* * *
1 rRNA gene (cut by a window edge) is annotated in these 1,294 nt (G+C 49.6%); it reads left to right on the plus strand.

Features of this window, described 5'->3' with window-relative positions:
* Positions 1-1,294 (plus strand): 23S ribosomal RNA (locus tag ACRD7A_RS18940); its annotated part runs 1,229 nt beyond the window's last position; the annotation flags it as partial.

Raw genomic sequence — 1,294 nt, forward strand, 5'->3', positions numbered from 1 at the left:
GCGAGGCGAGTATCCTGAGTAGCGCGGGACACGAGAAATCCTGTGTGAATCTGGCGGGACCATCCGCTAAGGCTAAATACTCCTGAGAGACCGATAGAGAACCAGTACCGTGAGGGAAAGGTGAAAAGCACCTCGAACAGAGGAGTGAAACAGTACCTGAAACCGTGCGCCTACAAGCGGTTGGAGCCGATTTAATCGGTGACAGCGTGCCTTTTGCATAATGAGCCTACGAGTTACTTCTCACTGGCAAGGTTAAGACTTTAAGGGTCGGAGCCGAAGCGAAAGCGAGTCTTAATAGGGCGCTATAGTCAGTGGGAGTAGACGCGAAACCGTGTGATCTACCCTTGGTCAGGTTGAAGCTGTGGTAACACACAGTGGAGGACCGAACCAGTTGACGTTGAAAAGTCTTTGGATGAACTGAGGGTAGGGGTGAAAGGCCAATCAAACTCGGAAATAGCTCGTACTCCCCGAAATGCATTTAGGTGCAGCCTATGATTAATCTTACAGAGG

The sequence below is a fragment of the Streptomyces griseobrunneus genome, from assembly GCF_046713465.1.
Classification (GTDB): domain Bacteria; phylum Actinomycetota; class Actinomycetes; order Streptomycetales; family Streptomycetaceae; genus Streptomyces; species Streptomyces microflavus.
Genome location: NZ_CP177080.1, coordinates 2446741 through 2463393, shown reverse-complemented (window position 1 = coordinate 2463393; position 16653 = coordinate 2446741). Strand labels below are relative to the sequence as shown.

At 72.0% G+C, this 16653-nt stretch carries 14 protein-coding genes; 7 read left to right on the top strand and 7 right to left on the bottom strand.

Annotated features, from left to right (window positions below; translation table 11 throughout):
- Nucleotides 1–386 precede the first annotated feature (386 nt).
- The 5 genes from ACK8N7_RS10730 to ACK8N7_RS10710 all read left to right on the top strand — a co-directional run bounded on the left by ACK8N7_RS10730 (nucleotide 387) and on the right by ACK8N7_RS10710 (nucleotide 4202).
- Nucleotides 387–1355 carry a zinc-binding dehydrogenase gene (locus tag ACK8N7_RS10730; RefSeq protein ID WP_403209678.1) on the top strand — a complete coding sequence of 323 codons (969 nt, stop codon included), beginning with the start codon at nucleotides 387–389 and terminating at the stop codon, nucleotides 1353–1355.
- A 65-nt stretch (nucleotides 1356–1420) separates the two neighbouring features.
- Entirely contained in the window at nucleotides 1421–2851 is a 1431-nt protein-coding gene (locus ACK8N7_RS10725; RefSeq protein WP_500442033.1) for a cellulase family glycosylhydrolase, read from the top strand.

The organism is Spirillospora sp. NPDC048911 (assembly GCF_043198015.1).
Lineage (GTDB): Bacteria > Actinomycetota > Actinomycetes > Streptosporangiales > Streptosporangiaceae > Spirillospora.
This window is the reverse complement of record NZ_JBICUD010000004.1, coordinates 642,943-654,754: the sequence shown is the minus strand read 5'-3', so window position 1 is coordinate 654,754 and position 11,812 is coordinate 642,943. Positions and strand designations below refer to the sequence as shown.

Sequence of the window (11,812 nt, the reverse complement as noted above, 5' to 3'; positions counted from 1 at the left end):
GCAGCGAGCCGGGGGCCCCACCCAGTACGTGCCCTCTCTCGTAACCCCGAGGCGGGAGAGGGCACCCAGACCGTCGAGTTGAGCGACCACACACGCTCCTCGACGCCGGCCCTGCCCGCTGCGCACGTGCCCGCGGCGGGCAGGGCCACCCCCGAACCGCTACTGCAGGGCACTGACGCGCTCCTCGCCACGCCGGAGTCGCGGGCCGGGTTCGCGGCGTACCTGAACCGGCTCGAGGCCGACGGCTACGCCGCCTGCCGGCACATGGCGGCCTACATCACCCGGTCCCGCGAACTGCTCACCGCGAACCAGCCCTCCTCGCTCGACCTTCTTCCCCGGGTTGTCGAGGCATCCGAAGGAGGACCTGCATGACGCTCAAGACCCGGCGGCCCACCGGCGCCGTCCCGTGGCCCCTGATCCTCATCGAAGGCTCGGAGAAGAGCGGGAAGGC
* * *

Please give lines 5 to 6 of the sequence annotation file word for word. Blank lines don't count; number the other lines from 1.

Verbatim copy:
GCGAGGCGAGTATCCTGAGTAGCGCGGGACACGAGAAATCCTGTGTGAATCTGGCGGGACCATCCGCTAAGGCTAAATACTCCTGAGAGACCGATAGAGAACCAGTACCGTGAGGGAAAGGTGAAAAGCACCTCGAACAGAGGAGTGAAACAGTACCTGAAACCGTGCGCCTACAAGCGGTTGGAGCCGATTTAATCGGTGACAGCGTGCCTTTTGCATAATGAGCCTACGAGTTACTTCTCACTGGCAAGGTTAAGACTTTAAGGGTCGGAGCCGAAGCGAAAGCGAGTCTTAATAGGGCGCTATAGTCAGTGGGAGTAGACGCGAAACCGTGTGATCTACCCTTGGTCAGGTTGAAGCTGTGGTAACACACAGTGGAGGACCGAACCAGTTGACGTTGAAAAGTCTTTGGATGAACTGAGGGTAGGGGTGAAAGGCCAATCAAACTCGGAAATAGCTCGTACTCCCCGAAATGCATTTAGGTGCAGCCTATGATTAATCTTACAGAGG

The sequence below is a fragment of the Streptomyces griseobrunneus genome, from assembly GCF_046713465.1.